Posted by Dabney B. on Thursday, August 16th, 2012
The world has gone absolutely crazy over LED water lights. We’ve already seen these glowing aquatic art pieces, and these two LED river displays. A French artist hopped onto the flickering, softly-glowing bandwagon by creating a public art piece that combines water, art, and graffiti.
You ever visit a park or a mall and see a giant black chalkboard with a few shards of chalk sitting nearby? These boards act as community art pieces where people can draw or write whatever they want, though typically it’s just a collage of smiley faces and “John was here.”
Artist Antonin Fourneau of Poitiers, France spent three weeks creating this Water Light Graffiti installation. Basically, he replaced the chalkboard with a screen of thousands of LEDs and the chalk with water. I don’t know how he did it, but he engineered this digital art wall to glow on contact with water. As a result, members of the public can “paint” with just about anything they want — a glass of water, a spray battle, a painbrush, a water gun, or whatever else they choose to use.
The very idea of painting with water is cool enough on its own, but what makes the idea so clever is that it can easily accommodate a wide range of amateur artists. Water will drip away or dry within moments, so you won’t have to worry about trying to find a tiny square inch of space amidst a Jackson Pollock-esque mess of other peoples’ art. Pieces won’t stay up for more than five minutes or so, and even then the lights can be deactivated at will.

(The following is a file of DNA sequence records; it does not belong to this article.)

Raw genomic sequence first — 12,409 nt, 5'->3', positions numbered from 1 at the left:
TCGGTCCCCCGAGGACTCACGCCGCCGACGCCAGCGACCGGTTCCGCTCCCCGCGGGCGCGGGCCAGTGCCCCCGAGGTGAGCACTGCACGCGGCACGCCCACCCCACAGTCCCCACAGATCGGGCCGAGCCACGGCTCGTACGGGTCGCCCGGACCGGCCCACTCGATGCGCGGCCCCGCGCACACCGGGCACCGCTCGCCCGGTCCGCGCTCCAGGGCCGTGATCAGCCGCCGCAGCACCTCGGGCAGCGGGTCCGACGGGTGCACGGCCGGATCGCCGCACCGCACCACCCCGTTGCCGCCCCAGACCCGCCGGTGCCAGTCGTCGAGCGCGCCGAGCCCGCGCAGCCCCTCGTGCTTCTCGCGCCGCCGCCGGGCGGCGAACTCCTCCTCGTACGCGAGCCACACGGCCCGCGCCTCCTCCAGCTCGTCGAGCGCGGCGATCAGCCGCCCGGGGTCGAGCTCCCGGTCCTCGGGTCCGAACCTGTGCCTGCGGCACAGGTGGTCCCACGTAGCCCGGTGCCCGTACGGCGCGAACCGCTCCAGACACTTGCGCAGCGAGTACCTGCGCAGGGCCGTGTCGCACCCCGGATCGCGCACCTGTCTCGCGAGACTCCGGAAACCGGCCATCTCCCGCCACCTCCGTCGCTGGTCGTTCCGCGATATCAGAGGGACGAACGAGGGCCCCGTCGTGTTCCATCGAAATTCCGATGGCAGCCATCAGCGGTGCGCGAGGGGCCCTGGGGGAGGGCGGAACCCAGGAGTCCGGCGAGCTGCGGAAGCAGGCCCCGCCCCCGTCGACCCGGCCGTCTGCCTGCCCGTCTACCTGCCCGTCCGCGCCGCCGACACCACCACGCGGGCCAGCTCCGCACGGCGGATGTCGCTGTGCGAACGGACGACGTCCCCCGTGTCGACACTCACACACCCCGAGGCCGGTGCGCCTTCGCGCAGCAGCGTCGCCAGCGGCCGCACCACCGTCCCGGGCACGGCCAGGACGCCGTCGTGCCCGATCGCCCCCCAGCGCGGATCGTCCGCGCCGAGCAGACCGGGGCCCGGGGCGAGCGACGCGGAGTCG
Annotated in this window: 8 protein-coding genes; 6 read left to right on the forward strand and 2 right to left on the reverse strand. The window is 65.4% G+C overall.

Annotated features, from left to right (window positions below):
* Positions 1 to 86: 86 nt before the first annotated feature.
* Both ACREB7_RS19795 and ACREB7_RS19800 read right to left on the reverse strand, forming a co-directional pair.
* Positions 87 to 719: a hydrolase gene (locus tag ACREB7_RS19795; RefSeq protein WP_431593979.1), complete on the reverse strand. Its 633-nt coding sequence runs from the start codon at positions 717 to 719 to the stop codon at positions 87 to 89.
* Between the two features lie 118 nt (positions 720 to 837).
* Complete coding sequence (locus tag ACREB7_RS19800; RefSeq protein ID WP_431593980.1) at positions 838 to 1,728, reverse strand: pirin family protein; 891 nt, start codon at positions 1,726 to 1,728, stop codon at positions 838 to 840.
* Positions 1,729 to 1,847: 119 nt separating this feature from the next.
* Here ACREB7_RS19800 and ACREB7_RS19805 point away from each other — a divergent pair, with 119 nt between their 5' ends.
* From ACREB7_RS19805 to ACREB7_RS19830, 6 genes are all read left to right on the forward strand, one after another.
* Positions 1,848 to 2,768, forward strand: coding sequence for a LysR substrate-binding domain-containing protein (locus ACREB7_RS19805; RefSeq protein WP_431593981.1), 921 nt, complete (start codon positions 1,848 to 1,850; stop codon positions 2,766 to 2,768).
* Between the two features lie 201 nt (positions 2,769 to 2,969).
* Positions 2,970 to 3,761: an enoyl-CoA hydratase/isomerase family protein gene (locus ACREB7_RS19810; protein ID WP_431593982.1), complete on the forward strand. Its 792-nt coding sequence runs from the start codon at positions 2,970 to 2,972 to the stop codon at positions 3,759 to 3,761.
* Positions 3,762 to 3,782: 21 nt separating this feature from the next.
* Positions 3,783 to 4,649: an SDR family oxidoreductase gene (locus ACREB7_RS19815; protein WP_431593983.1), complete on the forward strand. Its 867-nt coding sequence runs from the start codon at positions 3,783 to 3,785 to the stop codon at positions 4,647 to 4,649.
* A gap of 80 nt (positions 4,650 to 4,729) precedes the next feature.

And because it’s digital, the Water Light Graffiti wall could potentially store art pieces. It could have a reoccurring message pop up on holidays, or it could display the same artwork that somebody did exactly one year ago. Pretty neat, huh?
Fourneau is optimistic about the art piece, and based on the video its safe to say the public adores it, too. Fourneau christened it as “a wall for ephemeral messages in the urban space without deterioration. A wall to communicate and share magically in the city.”
But it would be unfair to give Fourneau all of the credit. He got a helping hand from Digitalarti Artlab, engineer Jordan McRae, Guillaume Stagnaro, and a few others. I suppose it would also be fair to thank the citizens of Poitiers — without them, this wall would be nothing more than a dull, black screen.
Glowing aquatic architecture art is getting so popular that they’re going to have to come up with a new name for. Let’s try to brainstorm a few ideas… LED2O? Aquartic? I’m not sure — I can’t think of anything that really rolls off the tongue. It would nice if the words “light,” “architecture,” and “water” rhymed or something.